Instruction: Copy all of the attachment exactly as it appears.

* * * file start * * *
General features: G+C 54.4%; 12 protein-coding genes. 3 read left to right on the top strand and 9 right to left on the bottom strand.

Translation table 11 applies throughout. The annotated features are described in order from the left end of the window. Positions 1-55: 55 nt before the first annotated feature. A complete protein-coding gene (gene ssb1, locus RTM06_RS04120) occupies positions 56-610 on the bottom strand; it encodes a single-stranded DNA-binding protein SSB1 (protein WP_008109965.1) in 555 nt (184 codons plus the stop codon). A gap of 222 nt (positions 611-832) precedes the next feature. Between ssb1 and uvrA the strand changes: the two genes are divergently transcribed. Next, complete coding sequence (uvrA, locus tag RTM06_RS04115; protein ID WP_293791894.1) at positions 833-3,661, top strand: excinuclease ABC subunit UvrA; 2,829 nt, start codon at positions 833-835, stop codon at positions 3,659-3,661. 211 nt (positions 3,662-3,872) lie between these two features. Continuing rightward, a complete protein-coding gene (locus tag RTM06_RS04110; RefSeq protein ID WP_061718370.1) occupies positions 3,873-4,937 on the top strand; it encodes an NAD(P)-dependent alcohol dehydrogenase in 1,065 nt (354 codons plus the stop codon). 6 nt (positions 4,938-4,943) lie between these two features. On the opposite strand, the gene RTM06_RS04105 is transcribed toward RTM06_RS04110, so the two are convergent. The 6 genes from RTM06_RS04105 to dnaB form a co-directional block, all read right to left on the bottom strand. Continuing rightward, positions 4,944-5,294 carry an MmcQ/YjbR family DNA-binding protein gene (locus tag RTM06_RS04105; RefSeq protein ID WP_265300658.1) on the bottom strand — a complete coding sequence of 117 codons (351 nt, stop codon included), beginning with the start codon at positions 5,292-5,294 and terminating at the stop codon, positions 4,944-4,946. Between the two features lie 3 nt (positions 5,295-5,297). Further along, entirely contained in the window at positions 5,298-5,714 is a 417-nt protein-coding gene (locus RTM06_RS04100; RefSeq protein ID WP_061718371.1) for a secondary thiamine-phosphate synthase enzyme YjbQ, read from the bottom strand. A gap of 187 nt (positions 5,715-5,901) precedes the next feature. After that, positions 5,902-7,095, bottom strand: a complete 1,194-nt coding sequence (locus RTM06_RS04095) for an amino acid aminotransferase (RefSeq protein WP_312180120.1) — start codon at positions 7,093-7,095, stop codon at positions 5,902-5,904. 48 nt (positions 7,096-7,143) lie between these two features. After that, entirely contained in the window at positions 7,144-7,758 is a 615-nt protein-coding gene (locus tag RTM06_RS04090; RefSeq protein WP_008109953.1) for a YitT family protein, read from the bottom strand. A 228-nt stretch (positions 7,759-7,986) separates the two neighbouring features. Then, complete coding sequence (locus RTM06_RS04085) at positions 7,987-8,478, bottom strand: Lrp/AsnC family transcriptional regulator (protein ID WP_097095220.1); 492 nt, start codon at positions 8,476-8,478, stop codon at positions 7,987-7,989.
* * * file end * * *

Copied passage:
General features: G+C 54.4%; 12 protein-coding genes. 3 read left to right on the top strand and 9 right to left on the bottom strand.

Translation table 11 applies throughout. The annotated features are described in order from the left end of the window. Positions 1-55: 55 nt before the first annotated feature. A complete protein-coding gene (gene ssb1, locus RTM06_RS04120) occupies positions 56-610 on the bottom strand; it encodes a single-stranded DNA-binding protein SSB1 (protein WP_008109965.1) in 555 nt (184 codons plus the stop codon). A gap of 222 nt (positions 611-832) precedes the next feature. Between ssb1 and uvrA the strand changes: the two genes are divergently transcribed. Next, complete coding sequence (uvrA, locus tag RTM06_RS04115; protein ID WP_293791894.1) at positions 833-3,661, top strand: excinuclease ABC subunit UvrA; 2,829 nt, start codon at positions 833-835, stop codon at positions 3,659-3,661. 211 nt (positions 3,662-3,872) lie between these two features. Continuing rightward, a complete protein-coding gene (locus tag RTM06_RS04110; RefSeq protein ID WP_061718370.1) occupies positions 3,873-4,937 on the top strand; it encodes an NAD(P)-dependent alcohol dehydrogenase in 1,065 nt (354 codons plus the stop codon). 6 nt (positions 4,938-4,943) lie between these two features. On the opposite strand, the gene RTM06_RS04105 is transcribed toward RTM06_RS04110, so the two are convergent. The 6 genes from RTM06_RS04105 to dnaB form a co-directional block, all read right to left on the bottom strand. Continuing rightward, positions 4,944-5,294 carry an MmcQ/YjbR family DNA-binding protein gene (locus tag RTM06_RS04105; RefSeq protein ID WP_265300658.1) on the bottom strand — a complete coding sequence of 117 codons (351 nt, stop codon included), beginning with the start codon at positions 5,292-5,294 and terminating at the stop codon, positions 4,944-4,946. Between the two features lie 3 nt (positions 5,295-5,297). Further along, entirely contained in the window at positions 5,298-5,714 is a 417-nt protein-coding gene (locus RTM06_RS04100; RefSeq protein ID WP_061718371.1) for a secondary thiamine-phosphate synthase enzyme YjbQ, read from the bottom strand. A gap of 187 nt (positions 5,715-5,901) precedes the next feature. After that, positions 5,902-7,095, bottom strand: a complete 1,194-nt coding sequence (locus RTM06_RS04095) for an amino acid aminotransferase (RefSeq protein WP_312180120.1) — start codon at positions 7,093-7,095, stop codon at positions 5,902-5,904. 48 nt (positions 7,096-7,143) lie between these two features. After that, entirely contained in the window at positions 7,144-7,758 is a 615-nt protein-coding gene (locus tag RTM06_RS04090; RefSeq protein WP_008109953.1) for a YitT family protein, read from the bottom strand. A 228-nt stretch (positions 7,759-7,986) separates the two neighbouring features. Then, complete coding sequence (locus RTM06_RS04085) at positions 7,987-8,478, bottom strand: Lrp/AsnC family transcriptional regulator (protein ID WP_097095220.1); 492 nt, start codon at positions 8,476-8,478, stop codon at positions 7,987-7,989.